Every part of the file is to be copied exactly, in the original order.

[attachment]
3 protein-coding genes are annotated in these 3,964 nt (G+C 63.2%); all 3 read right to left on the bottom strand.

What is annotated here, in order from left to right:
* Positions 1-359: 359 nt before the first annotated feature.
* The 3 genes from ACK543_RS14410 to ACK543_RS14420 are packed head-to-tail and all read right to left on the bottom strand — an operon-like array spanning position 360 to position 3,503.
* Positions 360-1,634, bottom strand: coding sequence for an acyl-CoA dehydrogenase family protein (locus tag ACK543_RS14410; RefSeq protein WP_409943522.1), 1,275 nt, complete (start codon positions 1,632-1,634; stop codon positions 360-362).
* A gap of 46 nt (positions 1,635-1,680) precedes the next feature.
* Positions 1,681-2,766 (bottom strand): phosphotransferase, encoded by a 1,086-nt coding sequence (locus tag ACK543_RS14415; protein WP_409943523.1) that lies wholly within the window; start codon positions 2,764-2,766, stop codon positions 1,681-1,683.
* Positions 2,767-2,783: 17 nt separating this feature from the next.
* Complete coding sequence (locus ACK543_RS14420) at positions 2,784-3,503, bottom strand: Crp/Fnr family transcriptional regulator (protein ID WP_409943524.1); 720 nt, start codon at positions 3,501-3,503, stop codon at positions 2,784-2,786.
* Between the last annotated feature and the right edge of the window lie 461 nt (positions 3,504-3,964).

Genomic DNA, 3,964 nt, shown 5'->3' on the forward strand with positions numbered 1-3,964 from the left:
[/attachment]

3 protein-coding genes are annotated in these 3,964 nt (G+C 63.2%); all 3 read right to left on the bottom strand.

What is annotated here, in order from left to right:
* Positions 1-359: 359 nt before the first annotated feature.
* The 3 genes from ACK543_RS14410 to ACK543_RS14420 are packed head-to-tail and all read right to left on the bottom strand — an operon-like array spanning position 360 to position 3,503.
* Positions 360-1,634, bottom strand: coding sequence for an acyl-CoA dehydrogenase family protein (locus tag ACK543_RS14410; RefSeq protein WP_409943522.1), 1,275 nt, complete (start codon positions 1,632-1,634; stop codon positions 360-362).
* A gap of 46 nt (positions 1,635-1,680) precedes the next feature.
* Positions 1,681-2,766 (bottom strand): phosphotransferase, encoded by a 1,086-nt coding sequence (locus tag ACK543_RS14415; protein WP_409943523.1) that lies wholly within the window; start codon positions 2,764-2,766, stop codon positions 1,681-1,683.
* Positions 2,767-2,783: 17 nt separating this feature from the next.
* Complete coding sequence (locus ACK543_RS14420) at positions 2,784-3,503, bottom strand: Crp/Fnr family transcriptional regulator (protein ID WP_409943524.1); 720 nt, start codon at positions 3,501-3,503, stop codon at positions 2,784-2,786.
* Between the last annotated feature and the right edge of the window lie 461 nt (positions 3,504-3,964).

Genomic DNA, 3,964 nt, shown 5'->3' on the forward strand with positions numbered 1-3,964 from the left: